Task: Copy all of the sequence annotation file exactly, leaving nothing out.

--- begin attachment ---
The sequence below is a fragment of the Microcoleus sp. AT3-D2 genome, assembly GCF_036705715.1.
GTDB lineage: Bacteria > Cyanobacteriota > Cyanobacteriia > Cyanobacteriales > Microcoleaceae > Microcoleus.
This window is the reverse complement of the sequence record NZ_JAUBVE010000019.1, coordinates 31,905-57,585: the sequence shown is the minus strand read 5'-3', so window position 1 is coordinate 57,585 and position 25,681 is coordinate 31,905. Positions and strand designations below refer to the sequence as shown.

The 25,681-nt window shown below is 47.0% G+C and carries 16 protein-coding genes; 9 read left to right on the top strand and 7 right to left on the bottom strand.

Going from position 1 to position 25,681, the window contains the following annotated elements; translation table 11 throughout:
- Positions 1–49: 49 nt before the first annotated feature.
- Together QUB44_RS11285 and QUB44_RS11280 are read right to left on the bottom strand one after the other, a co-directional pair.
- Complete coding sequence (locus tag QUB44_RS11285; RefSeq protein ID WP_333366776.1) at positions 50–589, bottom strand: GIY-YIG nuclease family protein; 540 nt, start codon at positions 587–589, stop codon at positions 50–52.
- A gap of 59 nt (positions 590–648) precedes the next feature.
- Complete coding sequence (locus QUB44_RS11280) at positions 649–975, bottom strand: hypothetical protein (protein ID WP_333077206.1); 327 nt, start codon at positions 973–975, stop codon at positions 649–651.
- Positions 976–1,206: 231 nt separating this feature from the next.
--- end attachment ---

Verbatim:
The sequence below is a fragment of the Microcoleus sp. AT3-D2 genome, assembly GCF_036705715.1.
GTDB lineage: Bacteria > Cyanobacteriota > Cyanobacteriia > Cyanobacteriales > Microcoleaceae > Microcoleus.
This window is the reverse complement of the sequence record NZ_JAUBVE010000019.1, coordinates 31,905-57,585: the sequence shown is the minus strand read 5'-3', so window position 1 is coordinate 57,585 and position 25,681 is coordinate 31,905. Positions and strand designations below refer to the sequence as shown.

The 25,681-nt window shown below is 47.0% G+C and carries 16 protein-coding genes; 9 read left to right on the top strand and 7 right to left on the bottom strand.

Going from position 1 to position 25,681, the window contains the following annotated elements; translation table 11 throughout:
- Positions 1–49: 49 nt before the first annotated feature.
- Together QUB44_RS11285 and QUB44_RS11280 are read right to left on the bottom strand one after the other, a co-directional pair.
- Complete coding sequence (locus tag QUB44_RS11285; RefSeq protein ID WP_333366776.1) at positions 50–589, bottom strand: GIY-YIG nuclease family protein; 540 nt, start codon at positions 587–589, stop codon at positions 50–52.
- A gap of 59 nt (positions 590–648) precedes the next feature.
- Complete coding sequence (locus QUB44_RS11280) at positions 649–975, bottom strand: hypothetical protein (protein ID WP_333077206.1); 327 nt, start codon at positions 973–975, stop codon at positions 649–651.
- Positions 976–1,206: 231 nt separating this feature from the next.